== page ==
We Are Robin #3
Story: Lee Bermejo
Art: Joe Corona & Trish Mulvihill and Khary Randolph & Emilio Lopez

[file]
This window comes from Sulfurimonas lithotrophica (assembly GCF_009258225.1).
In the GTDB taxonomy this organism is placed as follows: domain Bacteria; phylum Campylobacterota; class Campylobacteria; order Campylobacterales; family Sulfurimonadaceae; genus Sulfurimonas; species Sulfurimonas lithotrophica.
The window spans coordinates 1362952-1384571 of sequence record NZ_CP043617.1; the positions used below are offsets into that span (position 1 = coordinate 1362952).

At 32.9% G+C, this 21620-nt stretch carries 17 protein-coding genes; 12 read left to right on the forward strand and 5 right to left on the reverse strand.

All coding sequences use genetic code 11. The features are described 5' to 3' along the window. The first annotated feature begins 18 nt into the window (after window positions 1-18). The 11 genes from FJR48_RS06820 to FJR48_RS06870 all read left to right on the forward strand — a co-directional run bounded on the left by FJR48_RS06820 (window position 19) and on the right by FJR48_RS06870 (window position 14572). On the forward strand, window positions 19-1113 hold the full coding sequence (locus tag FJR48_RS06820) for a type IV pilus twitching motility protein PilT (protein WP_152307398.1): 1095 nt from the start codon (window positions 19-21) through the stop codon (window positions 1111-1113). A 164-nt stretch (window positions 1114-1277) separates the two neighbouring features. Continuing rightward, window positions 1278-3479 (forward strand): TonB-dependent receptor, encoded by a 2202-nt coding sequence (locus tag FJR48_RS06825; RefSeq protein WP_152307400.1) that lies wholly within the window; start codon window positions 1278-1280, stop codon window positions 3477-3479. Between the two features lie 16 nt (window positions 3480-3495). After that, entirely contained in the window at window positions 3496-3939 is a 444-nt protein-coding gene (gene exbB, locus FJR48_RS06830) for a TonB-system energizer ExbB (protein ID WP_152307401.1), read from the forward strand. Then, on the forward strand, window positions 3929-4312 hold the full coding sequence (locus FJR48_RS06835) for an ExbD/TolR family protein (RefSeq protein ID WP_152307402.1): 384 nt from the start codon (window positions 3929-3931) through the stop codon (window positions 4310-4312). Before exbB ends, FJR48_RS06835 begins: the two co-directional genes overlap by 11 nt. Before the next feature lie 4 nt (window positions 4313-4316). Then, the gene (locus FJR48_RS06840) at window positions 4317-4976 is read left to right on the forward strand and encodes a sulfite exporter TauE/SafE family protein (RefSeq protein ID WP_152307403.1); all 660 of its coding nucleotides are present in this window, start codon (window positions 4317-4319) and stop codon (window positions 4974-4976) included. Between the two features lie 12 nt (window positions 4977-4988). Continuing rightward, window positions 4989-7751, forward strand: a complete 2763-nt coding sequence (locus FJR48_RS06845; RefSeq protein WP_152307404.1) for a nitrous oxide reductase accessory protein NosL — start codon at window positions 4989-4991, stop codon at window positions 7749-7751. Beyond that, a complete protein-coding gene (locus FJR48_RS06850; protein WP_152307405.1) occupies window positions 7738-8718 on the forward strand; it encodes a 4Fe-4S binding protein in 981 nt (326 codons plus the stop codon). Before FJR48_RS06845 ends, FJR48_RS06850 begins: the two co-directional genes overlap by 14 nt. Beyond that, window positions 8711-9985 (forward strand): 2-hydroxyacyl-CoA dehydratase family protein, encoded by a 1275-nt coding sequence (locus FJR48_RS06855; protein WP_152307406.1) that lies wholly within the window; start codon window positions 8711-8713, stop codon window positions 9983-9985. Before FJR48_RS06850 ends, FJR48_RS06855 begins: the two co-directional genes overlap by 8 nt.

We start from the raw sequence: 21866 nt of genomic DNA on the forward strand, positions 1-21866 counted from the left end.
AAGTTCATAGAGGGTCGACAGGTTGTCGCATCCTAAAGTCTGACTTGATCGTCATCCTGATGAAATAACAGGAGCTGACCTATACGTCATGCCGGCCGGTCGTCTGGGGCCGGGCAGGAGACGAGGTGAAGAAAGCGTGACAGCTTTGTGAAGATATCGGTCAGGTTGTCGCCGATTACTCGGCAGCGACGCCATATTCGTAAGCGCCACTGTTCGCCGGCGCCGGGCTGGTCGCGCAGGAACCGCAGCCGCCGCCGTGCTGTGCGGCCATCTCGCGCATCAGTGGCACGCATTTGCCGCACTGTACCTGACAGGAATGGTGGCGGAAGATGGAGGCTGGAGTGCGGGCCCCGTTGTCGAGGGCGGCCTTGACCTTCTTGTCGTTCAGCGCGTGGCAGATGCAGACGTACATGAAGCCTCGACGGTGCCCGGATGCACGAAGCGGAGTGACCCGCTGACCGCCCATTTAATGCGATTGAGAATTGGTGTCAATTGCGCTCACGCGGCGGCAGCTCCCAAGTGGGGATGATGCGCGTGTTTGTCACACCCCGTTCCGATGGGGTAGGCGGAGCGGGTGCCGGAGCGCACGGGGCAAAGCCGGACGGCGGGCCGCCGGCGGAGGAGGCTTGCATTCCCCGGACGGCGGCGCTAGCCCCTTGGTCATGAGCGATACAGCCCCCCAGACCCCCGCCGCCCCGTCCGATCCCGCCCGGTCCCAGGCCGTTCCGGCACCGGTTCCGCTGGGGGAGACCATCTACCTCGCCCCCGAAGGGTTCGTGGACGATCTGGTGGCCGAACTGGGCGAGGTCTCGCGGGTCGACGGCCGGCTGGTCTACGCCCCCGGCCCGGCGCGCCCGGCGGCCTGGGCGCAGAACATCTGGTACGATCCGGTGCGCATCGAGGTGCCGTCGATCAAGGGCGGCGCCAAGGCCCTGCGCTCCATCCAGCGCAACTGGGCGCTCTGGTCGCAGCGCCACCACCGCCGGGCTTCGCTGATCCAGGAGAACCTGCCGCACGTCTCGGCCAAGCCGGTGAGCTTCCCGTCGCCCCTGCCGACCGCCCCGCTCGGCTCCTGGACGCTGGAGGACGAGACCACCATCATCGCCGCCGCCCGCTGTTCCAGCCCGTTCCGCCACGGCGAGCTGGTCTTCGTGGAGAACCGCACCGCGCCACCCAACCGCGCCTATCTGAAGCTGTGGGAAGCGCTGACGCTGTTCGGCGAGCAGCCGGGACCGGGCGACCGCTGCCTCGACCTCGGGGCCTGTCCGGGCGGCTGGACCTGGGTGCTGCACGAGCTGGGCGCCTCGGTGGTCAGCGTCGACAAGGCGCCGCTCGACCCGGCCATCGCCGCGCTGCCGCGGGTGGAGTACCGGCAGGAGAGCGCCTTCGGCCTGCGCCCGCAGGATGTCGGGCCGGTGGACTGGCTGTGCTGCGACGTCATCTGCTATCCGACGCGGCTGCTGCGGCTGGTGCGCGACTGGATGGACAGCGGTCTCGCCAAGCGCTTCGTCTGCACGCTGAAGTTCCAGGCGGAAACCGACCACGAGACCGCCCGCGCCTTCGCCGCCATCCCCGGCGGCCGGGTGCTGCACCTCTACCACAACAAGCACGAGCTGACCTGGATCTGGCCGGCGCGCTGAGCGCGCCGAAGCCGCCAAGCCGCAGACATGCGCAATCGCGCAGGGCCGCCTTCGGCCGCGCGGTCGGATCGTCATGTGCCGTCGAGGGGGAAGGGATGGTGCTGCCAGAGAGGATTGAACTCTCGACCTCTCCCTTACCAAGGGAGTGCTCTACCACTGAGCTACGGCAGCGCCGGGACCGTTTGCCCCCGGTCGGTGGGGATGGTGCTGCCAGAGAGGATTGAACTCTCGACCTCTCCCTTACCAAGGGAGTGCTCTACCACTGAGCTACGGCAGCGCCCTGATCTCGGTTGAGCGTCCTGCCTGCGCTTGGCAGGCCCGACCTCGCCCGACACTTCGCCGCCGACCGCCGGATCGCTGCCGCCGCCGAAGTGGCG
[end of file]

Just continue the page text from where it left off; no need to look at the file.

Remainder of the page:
There were rumors last week of DC Comics wanting its creators to stop "Batgirling" titles and go back to more traditional superhero comics. If this is true, it's a real shame, because I've found the two titles I've enjoyed the most coming out of Convergence are two of these less traditional series: Black Canary and We Are Robin. This week's issue of We Are Robin pushes the events of the first two into a climax, as a team of Robins try to defuse the bombs set to destroy the hall of records, while others attempt to halt the riot the people from Gotham Underground has started. We're starting to get more of a feel for various members of the Robin Squad (Robin Brigade? Robin Gang?), and while I like Riko and Shug, it's still Duke Thomas who I find myself coming back to. While appearing in Batman as well, it's here that Duke gets a spotlight. He's a perfect Robin: smart, brave, and willing to do whatever it takes to help those in need. The issue has a countdown clock ticking, as the bombs near the point they'll explode, while Team Robin (there we go! I like that one) work to defuse them while ducking subway trains that pass by the bombs. The tension is high, and Lee Bermejo ratchets it up slowly until the issue comes to its explosive conclusion. Character death is often cheap in comics now, but I feel like the moments at the end, where a Robin sacrifices himself in a vain attempt to stop the explosion, hits home, partially because of the character's youth, and partly because of the nobility of the choice. The moment where the Batman (Jim Gordon) arrives at the riot and orders the Robins to disperse along with the rioters, the moment where they seem to realize that it's not Batman whose drawn them together breaks your heart, and Joe Corona flashes between Robins to show their varied reactions. And while the revelation of who is behind The Nest wasn't shocking to me (I, like many I've talked to, has seen it coming since the series beginning), to see that character's reaction, cements so much of the emotion of this title. I'm hoping that DC gives this book the time it needs to find its readership, because I think it's one of the best books DC is releasing right now, with a diverse and interesting cast, and potential to introduce a lot of new characters to the DCU.